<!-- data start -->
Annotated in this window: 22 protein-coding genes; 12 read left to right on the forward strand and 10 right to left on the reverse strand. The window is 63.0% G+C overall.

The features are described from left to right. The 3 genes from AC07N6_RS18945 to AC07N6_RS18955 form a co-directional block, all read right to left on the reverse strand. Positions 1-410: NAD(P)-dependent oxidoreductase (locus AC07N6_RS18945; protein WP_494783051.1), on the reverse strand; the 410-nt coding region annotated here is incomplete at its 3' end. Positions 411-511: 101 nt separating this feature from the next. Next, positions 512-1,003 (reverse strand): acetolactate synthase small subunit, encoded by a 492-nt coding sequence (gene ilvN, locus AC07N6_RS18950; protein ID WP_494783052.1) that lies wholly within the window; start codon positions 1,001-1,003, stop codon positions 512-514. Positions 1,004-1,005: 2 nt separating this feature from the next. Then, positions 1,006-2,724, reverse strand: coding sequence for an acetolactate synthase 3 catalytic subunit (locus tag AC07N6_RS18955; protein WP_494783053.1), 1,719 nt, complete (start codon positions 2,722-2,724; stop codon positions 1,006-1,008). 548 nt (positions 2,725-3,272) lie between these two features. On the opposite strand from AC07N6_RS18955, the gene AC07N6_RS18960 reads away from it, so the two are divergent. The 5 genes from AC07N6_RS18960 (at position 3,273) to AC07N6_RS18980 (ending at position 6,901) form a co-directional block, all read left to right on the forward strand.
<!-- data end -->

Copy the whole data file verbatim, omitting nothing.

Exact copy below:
Annotated in this window: 22 protein-coding genes; 12 read left to right on the forward strand and 10 right to left on the reverse strand. The window is 63.0% G+C overall.

The features are described from left to right. The 3 genes from AC07N6_RS18945 to AC07N6_RS18955 form a co-directional block, all read right to left on the reverse strand. Positions 1-410: NAD(P)-dependent oxidoreductase (locus AC07N6_RS18945; protein WP_494783051.1), on the reverse strand; the 410-nt coding region annotated here is incomplete at its 3' end. Positions 411-511: 101 nt separating this feature from the next. Next, positions 512-1,003 (reverse strand): acetolactate synthase small subunit, encoded by a 492-nt coding sequence (gene ilvN, locus AC07N6_RS18950; protein ID WP_494783052.1) that lies wholly within the window; start codon positions 1,001-1,003, stop codon positions 512-514. Positions 1,004-1,005: 2 nt separating this feature from the next. Then, positions 1,006-2,724, reverse strand: coding sequence for an acetolactate synthase 3 catalytic subunit (locus tag AC07N6_RS18955; protein WP_494783053.1), 1,719 nt, complete (start codon positions 2,722-2,724; stop codon positions 1,006-1,008). 548 nt (positions 2,725-3,272) lie between these two features. On the opposite strand from AC07N6_RS18955, the gene AC07N6_RS18960 reads away from it, so the two are divergent. The 5 genes from AC07N6_RS18960 (at position 3,273) to AC07N6_RS18980 (ending at position 6,901) form a co-directional block, all read left to right on the forward strand.